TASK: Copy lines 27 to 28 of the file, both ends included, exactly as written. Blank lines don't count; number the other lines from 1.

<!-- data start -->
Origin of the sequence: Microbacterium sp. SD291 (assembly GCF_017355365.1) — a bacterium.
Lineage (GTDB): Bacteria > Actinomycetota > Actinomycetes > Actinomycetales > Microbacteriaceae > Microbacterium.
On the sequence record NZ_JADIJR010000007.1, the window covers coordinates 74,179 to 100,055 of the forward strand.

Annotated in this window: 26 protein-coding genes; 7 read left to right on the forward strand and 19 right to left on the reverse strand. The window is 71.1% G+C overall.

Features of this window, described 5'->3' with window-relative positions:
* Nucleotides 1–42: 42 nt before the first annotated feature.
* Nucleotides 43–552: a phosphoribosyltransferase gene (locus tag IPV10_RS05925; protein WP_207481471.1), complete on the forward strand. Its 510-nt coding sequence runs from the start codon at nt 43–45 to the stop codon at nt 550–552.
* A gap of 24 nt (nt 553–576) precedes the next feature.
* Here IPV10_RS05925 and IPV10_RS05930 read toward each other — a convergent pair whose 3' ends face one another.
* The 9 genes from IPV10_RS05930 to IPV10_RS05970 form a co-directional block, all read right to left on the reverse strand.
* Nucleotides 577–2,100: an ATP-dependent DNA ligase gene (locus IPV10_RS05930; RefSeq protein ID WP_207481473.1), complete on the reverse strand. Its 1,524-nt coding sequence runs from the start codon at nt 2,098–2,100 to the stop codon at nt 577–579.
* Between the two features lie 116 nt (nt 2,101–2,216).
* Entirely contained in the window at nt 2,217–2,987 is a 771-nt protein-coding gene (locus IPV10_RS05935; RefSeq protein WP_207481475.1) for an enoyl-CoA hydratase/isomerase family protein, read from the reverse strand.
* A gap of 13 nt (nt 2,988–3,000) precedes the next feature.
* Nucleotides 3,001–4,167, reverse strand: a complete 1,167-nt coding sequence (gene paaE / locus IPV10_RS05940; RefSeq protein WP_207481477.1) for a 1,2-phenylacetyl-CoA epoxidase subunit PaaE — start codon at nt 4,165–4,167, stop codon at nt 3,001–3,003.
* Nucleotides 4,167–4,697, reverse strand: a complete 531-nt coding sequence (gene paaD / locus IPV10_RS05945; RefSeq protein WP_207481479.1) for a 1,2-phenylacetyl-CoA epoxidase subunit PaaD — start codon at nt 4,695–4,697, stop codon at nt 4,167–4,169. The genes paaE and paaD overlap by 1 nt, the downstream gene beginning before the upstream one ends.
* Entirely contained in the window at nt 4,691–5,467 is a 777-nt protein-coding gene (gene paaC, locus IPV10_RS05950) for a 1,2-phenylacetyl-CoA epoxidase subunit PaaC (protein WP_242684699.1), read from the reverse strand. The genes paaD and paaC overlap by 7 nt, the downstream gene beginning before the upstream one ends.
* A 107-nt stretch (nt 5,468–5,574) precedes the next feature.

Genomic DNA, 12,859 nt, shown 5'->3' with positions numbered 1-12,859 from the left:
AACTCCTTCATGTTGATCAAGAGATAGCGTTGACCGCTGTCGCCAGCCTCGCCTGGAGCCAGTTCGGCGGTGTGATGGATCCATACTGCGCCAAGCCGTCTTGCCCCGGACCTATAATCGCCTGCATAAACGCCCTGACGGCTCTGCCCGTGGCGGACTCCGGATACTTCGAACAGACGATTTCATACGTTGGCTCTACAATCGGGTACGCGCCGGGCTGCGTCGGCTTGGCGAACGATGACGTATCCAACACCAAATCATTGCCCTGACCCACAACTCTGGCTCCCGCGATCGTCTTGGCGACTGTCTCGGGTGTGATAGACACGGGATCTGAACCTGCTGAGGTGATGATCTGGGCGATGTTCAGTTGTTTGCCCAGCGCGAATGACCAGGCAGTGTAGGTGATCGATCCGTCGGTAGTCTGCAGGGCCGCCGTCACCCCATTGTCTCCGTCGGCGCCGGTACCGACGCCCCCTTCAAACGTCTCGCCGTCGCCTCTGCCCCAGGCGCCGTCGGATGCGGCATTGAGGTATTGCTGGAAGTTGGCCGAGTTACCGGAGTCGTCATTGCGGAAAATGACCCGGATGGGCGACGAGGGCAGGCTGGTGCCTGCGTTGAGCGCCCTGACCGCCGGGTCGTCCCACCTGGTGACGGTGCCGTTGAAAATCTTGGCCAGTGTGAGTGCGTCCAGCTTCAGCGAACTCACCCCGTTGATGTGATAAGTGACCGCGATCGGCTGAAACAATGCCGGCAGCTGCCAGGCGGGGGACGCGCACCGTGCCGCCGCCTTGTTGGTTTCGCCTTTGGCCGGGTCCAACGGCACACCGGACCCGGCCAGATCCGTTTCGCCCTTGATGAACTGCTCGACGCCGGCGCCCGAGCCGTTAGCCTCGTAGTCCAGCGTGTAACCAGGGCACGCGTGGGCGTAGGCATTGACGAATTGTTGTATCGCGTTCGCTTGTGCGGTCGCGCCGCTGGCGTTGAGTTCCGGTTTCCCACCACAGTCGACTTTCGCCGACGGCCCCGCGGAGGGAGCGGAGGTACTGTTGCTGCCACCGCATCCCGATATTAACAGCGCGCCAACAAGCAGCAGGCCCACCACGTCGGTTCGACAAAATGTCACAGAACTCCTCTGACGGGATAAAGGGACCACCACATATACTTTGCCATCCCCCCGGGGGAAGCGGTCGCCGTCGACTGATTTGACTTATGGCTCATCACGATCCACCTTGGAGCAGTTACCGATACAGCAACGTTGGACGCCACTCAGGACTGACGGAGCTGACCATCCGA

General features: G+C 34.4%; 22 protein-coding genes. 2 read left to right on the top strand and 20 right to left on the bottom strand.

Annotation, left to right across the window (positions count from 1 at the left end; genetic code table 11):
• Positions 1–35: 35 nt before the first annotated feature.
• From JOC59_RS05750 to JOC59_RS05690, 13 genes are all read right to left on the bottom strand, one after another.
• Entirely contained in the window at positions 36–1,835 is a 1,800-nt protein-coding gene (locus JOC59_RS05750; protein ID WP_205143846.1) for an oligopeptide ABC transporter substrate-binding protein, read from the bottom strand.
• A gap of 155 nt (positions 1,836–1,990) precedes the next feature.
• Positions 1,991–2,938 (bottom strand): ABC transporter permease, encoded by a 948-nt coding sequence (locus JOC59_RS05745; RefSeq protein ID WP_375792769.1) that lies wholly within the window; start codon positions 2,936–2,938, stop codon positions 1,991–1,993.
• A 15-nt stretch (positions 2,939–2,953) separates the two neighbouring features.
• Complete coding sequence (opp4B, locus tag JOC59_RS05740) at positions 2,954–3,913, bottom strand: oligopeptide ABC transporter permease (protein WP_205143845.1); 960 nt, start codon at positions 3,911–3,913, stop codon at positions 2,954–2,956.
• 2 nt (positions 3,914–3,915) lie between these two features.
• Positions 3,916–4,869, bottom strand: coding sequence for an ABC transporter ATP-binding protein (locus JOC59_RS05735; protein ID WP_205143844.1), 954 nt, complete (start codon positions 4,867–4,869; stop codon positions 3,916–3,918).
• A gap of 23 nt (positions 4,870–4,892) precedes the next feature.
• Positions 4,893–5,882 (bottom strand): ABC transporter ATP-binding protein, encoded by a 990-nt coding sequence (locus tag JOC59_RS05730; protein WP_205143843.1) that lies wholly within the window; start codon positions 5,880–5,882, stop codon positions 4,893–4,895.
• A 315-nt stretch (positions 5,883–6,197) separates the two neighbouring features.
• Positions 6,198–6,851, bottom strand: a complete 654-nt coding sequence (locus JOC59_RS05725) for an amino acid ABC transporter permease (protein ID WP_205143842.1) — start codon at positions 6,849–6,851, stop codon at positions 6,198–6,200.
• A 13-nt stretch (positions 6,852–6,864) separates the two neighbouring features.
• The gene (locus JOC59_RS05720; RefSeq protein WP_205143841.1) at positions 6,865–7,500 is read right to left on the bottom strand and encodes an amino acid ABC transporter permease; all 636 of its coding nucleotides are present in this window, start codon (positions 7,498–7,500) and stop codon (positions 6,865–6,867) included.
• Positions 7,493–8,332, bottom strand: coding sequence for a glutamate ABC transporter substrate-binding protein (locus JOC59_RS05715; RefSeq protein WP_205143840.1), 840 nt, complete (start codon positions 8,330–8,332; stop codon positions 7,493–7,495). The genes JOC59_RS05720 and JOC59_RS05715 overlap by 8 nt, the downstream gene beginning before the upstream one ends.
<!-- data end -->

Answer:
• Positions 1,991–2,938 (bottom strand): ABC transporter permease, encoded by a 948-nt coding sequence (locus JOC59_RS05745; RefSeq protein ID WP_375792769.1) that lies wholly within the window; start codon positions 2,936–2,938, stop codon positions 1,991–1,993.
• A 15-nt stretch (positions 2,939–2,953) separates the two neighbouring features.